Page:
My boss emailed me at noon and told me I could go to a protest if I wanted. I didn’t have a sign, so I printed the new TIME cover of Dr. Blasey Form and stapled it to a filing folder. My phone had 6 percent, and I couldn’t find my charger. I took a deep breath, put my sign in my bag, and walked to the metro. On the platform, I saw a middle-aged man holding a homemade sign and wondered if he was going to the protest. A few minutes later, I heard someone ask him where he was going. I thought, “who needs a phone to find friends,” and joined the conversation. Soon a man in his sixties started talking to me, mumbling under his beard, wearing a ratty tank-top, and sporting a tie-dyed satchel. I wondered if he was homeless or mentally ill. Much later, I would learn he was a college professor named Willie. On the Metro, I met Mollie. She told me about the first protest she’d ever been to: it was against the Vietnam War, and she had to have it expunged to pass the bar. I couldn’t believe it; I had made badass protest friends. Willie, Mollie, and I walked close to a mile side by side from Kavanaugh’s office to the Supreme Court steps. Mollie told me stories as we walked. “Yeah, I broke my ribs and punctured a lung last year,” she said, “but I still got to most of the marches. I just can’t get arrested today, I’ve already had my share.”
It was sunny and hot in the crowd beneath the steps. I left Willie and Mollie to stand in the shade, but I stayed within earshot of the speeches. I was standing there when Women’s March organizer Linda Sarsour announced that the Capitol was being barricaded, so we would shift to plan b and head to the Hart Senate Building. I marched alongside the crowd and found Mollie and Willie in line waiting to get into the building. We waited around thirty minutes and were only 5 yards from the door when I had to leave. A survivor was telling her story to a journalist next to me. The beginning was similar to Dr. Blasey Ford’s assault. She was on the way to the bathroom when she was pushed into a bedroom. Then she was raped multiple times. As the woman told her story, I remember thinking, “Geez this is odd. How is she so nonchalant?” Suddenly, I felt like I was going to be sick. My vision started to get spotty. I wondered how long it had been since I’d drank water. I bent my knees and imagined Willie and Mollie catching me as I passed out. Then I walked away without saying anything to them. I sat in the shade hugging my knees and took a few deep breaths. I realized my body had been affected by her story.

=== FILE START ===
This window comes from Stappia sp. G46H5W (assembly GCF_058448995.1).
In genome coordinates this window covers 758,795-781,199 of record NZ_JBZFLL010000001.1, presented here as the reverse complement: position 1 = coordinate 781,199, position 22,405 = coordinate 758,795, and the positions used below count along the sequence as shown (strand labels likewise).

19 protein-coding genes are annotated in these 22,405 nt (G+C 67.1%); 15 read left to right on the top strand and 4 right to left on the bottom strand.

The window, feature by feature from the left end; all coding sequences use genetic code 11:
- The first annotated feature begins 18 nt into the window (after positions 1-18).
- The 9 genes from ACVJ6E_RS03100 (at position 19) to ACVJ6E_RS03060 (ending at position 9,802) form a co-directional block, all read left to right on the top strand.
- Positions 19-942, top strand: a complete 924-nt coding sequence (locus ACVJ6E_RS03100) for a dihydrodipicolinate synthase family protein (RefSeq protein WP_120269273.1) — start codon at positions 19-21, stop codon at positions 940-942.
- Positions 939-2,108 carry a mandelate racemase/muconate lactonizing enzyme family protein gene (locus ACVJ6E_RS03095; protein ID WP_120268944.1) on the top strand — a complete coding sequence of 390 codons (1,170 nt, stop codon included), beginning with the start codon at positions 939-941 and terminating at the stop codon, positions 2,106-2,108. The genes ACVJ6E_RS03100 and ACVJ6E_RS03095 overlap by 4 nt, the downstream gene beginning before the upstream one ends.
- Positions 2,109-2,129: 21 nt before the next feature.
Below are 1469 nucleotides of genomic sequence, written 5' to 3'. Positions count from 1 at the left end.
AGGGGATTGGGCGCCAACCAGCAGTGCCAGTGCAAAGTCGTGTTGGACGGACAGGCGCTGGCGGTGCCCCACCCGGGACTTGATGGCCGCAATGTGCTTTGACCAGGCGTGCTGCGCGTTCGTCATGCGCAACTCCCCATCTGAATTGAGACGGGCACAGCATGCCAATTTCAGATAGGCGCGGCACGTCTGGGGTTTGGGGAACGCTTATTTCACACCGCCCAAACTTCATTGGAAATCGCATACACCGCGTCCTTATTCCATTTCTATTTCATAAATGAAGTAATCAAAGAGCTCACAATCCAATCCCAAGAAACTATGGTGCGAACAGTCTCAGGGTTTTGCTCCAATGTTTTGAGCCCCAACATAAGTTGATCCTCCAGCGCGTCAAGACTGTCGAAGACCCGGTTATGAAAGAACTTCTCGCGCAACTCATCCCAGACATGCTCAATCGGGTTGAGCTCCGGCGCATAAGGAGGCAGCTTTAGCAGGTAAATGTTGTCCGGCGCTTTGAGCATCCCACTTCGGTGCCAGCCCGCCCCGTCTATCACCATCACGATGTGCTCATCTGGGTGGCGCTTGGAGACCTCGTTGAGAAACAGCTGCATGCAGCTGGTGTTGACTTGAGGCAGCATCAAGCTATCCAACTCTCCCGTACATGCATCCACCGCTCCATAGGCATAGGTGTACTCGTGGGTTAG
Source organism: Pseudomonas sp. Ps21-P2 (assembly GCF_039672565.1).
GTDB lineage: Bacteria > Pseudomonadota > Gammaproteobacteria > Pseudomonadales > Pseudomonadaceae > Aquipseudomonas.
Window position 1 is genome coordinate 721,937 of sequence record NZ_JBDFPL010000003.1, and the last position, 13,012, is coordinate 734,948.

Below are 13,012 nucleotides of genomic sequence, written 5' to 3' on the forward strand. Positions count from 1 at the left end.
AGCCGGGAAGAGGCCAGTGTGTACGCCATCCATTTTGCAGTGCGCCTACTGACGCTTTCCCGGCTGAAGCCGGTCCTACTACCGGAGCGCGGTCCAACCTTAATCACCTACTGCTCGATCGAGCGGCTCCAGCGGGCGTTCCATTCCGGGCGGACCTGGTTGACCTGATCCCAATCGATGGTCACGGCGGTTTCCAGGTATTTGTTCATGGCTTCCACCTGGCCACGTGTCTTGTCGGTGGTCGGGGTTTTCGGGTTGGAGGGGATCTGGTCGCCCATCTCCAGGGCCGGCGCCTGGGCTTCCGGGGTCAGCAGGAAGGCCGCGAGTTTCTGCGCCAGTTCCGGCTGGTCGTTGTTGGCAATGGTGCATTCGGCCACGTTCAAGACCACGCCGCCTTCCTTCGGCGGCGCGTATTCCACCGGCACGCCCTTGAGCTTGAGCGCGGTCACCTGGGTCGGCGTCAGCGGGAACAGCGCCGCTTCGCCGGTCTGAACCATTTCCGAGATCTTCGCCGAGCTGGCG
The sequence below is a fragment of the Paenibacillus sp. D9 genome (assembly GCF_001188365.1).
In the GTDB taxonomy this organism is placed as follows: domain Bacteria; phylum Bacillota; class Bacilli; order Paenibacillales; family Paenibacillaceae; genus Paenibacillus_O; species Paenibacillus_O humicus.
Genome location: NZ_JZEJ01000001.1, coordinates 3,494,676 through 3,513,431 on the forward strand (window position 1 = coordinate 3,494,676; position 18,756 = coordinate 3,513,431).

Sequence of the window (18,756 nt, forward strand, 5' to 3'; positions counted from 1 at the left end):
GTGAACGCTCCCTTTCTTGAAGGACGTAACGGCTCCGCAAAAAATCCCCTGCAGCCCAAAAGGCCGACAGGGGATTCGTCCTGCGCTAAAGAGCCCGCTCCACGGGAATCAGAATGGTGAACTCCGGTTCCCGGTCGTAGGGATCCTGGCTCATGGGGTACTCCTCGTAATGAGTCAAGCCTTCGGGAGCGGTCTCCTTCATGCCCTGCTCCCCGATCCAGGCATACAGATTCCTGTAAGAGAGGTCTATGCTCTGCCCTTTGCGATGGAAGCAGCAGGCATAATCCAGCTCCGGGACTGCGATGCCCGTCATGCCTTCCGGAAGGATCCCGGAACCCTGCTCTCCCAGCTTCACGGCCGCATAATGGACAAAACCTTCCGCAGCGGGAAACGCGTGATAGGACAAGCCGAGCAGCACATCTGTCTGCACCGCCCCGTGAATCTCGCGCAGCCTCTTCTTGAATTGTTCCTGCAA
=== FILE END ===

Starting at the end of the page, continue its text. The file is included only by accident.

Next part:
When I’d collected myself I went into the building. Walking toward the rotunda, I heard the protestors before I saw them. Their voices rising up, filing the space, and echoing out onto each floor. Looking down on the group of protesters from a balcony, they were sitting huddled together on the floor taking up less than a quarter of the space. Across from me, and above and below, all of the balconies were filled with people watching. I saw the Capitol police arresting them one by one gently. It looked like an act. When the arrested protesters had all been escorted out, I took in the piles of signs and water bottles scattered across the floor, knowing all traces of the protest would be gone in an hour. As I walked away from the Hart Building, I saw Willie alone. He said, “Mollie changed her mind. She got arrested. It was going to have to be one of us. The other one takes care of the pets.”
SATURDAY OCTOBER 5th
The cloture vote passed. The Senate had concluded discussion on the candidate, and the protest organizers urged allies to show up on Saturday. My house was planning on going apple picking, but we all agreed attending the protest was more important. Before bed we discussed the possibility of joining a direct action and being arrested.
In just over a week, I had gone from hiding in the back of a protest to considering arrest. I had stood in solidarity with friends. I had marched for a cause with strangers. I had become a protester.